One can hardly hope to dilute an argument that is already rather weak. If you had bothered to review the objections via Google, I would hope that you had read the Princeton philosophy course page at http://www.princeton.edu/~grosen/puc/phi203/Pascal.html. A problem that Hajek's objection brings up is that we don't have much choice over what we believe and don't believe, but rather at best we can only try to believe. As a result, the "four choices" really turn out to be 16. I've been involved with "creation science" since 1981. One of the big problems for "creation science" is that its "scientific" claims are not only blatantly false, but also outrageously so. Since creationists also use "creation science" to proselytize, I could never understand what value there could possibly be in using such unconvincing claims and arguments. A couple decades ago in a Yahoo groups forum, a creationist answered my question. In typical creationist fashion, he presented with full confidence a false claim that had been refuted decades before, in this case the amount of sodium in the ocean. After repeating the same old refutation yet again, I asked him what he thought he could accomplish with such an unconvincing argument as that. His reply was that the only reason that I found it unconvincing was because I was not yet convinced. BTW, the other problem with his claim, that it gave an age for the earth of millions of years and not the 10,000 maximum that his religious beliefs required, he also answered by saying that all he cared about was that it contradicted what science says. So similarly, the only reason why you find unconvincing Pascal's Wager convincing is because you are already convinced of it yourself. You really don't have any clue about what agnostics and atheists think and believe, do you? That is correct! And that is also the basis for agnosticism! The agnostic believes that we cannot know. That is indeed the only honest position to hold. Theists holding the honest agnostic position then believe what they cannot know, which comes under the heading of faith. Atheists holding the honest agnostic position do not believe. So in reality, since a number of theists are agnostic, your statement about what agnostics think and believe is decidedly wrong. Similarly, the position of most atheists is that they do not believe. Most do not go so far as to declare the non-existence of the gods, while some do. So your statement about what atheists think and believe is also decidedly wrong. You should try to learn something before making such statements. Most people have learned that ignorance doesn't work.
  9. DWise1

    Reconciliation Issue

    Pascal's Wager. It has many problems which followers ignore. And it shows up often as a proselytizing too in their "after-life insurance" argument which is little more than a scam -- I wrote of my experience with it at http://cre-ev.dwise1.net/wager.html. You can read objections to it through Google: pascal's wager objections. To start with, there are far more than 4 options, literally thousands of them. It is not enough to believe that a god exists, but rather you have to believe in the right god. True, some gods don't care, but many gods do very definitely take exception to people not believing in them. That is most certainly true of YHWH and the Christian version of Him upped the stakes very greatly. So out of thousands of gods, you have to choose the right one. But that is not enough, because you also need to choose the right theology. Pascal was Catholic, so even if you choose the Christian god, if you are not Catholic then you have lost the wager. For that matter, Pascal was a member of a small Catholic sect, so just being Catholic may not be enough. And it's false that believing doesn't cost you anything. Religions make non-trivial demands on its followers, including banning certain occupations and loving certain people. Far worse, your religion could forbid you from seeking necessary medical care for yourself or, even worse, for a loved one like your child -- this does often happen. You're paying with your life in so many ways when you join a religion. That religious experience could be good, but it could also be bad. Currently, the majority of children raised in fundamentalist/evangelical/conservative Christian homes are fleeing religion altogether -- estimates range from 65% to 80%. If you were to visit forum sites like ex-christian.net, you would read personal testimonials of what these ex-Christians had experienced growing up. When the "after-life insurance" scam was tried on me in the guise of a car insurance analogy, I responded with the following assessment: So your Pascal's Wager is not a sure thing, but rather ... now how did you put it? Oh yes ... you're screwed.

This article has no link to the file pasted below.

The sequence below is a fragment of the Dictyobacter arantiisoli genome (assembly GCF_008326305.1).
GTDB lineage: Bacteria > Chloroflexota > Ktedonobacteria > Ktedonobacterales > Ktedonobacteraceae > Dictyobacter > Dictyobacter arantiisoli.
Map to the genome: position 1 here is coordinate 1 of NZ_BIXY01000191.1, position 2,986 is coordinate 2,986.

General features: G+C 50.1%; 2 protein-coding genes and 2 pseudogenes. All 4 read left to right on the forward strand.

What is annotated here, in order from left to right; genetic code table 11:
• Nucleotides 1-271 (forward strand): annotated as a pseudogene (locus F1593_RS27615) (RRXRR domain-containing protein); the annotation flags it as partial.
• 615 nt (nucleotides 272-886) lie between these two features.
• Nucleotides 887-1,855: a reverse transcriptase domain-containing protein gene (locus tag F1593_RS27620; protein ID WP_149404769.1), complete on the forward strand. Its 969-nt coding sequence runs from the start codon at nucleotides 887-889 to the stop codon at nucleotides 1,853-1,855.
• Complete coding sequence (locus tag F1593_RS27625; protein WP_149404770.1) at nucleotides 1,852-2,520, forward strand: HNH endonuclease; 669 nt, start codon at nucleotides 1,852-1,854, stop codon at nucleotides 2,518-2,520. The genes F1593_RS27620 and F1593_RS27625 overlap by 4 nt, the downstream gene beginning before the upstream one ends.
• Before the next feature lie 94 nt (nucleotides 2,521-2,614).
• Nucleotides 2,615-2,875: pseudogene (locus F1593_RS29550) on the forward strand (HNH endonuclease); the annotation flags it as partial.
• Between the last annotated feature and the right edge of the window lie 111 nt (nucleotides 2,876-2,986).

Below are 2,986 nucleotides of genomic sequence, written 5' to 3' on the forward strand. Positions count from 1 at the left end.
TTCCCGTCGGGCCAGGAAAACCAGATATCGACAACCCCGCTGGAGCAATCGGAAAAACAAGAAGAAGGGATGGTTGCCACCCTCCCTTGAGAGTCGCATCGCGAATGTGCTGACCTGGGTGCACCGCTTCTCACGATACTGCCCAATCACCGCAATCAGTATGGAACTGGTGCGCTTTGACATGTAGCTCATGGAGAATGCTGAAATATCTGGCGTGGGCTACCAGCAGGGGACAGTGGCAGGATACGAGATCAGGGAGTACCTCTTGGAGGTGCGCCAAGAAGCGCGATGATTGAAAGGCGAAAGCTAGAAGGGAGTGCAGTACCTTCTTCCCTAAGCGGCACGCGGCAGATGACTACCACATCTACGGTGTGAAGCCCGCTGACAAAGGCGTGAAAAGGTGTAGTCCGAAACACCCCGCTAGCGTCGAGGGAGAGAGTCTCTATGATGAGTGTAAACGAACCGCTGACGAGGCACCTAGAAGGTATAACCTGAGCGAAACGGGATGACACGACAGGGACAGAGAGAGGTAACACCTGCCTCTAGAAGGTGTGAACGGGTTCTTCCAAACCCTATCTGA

10. DWise1

    Reconciliation Issue

    And I trust that you also could see where the same stories were being told over and over again. Admittedly, I have not made it through the Old Testament, nor at the age of 61 do I feel inclined to (not when I have so much to write about BSA and about network programming). But I did read through the New Testament a couple times through. I have also read thePirke Avoth ("Sayings of the Fathers", part of the Talmudic tradition). I found the teachings of Jesus himself rather good, especially when he agreed with the Pharisees (spirit of the law vs the letter of the law, especially regarding the Golden Rule), but Paul's reinterpretation of Jesus into The Christ was very troubling and, most unfortunately, that is what Christianity is based on.